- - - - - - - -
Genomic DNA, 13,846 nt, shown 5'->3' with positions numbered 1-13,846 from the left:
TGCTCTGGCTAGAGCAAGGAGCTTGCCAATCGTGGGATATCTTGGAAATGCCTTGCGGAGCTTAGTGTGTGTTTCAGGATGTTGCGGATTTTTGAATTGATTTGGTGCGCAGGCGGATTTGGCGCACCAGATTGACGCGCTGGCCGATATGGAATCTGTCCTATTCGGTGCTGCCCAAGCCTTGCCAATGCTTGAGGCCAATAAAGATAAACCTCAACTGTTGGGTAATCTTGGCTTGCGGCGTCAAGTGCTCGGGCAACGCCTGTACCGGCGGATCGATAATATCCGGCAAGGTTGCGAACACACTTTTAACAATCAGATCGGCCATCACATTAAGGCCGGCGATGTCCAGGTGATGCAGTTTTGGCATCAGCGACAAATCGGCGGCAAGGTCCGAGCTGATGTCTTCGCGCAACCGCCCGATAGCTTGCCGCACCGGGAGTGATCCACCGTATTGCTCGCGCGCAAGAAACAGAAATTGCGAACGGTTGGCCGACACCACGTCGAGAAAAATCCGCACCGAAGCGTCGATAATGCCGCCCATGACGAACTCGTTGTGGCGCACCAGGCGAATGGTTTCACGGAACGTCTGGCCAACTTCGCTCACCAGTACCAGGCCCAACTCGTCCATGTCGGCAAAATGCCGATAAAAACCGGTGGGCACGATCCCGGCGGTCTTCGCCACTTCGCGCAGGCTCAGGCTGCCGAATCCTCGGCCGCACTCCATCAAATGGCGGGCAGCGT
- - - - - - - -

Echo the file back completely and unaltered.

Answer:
Genomic DNA, 13,846 nt, shown 5'->3' with positions numbered 1-13,846 from the left:
TGCTCTGGCTAGAGCAAGGAGCTTGCCAATCGTGGGATATCTTGGAAATGCCTTGCGGAGCTTAGTGTGTGTTTCAGGATGTTGCGGATTTTTGAATTGATTTGGTGCGCAGGCGGATTTGGCGCACCAGATTGACGCGCTGGCCGATATGGAATCTGTCCTATTCGGTGCTGCCCAAGCCTTGCCAATGCTTGAGGCCAATAAAGATAAACCTCAACTGTTGGGTAATCTTGGCTTGCGGCGTCAAGTGCTCGGGCAACGCCTGTACCGGCGGATCGATAATATCCGGCAAGGTTGCGAACACACTTTTAACAATCAGATCGGCCATCACATTAAGGCCGGCGATGTCCAGGTGATGCAGTTTTGGCATCAGCGACAAATCGGCGGCAAGGTCCGAGCTGATGTCTTCGCGCAACCGCCCGATAGCTTGCCGCACCGGGAGTGATCCACCGTATTGCTCGCGCGCAAGAAACAGAAATTGCGAACGGTTGGCCGACACCACGTCGAGAAAAATCCGCACCGAAGCGTCGATAATGCCGCCCATGACGAACTCGTTGTGGCGCACCAGGCGAATGGTTTCACGGAACGTCTGGCCAACTTCGCTCACCAGTACCAGGCCCAACTCGTCCATGTCGGCAAAATGCCGATAAAAACCGGTGGGCACGATCCCGGCGGTCTTCGCCACTTCGCGCAGGCTCAGGCTGCCGAATCCTCGGCCGCACTCCATCAAATGGCGGGCAGCGT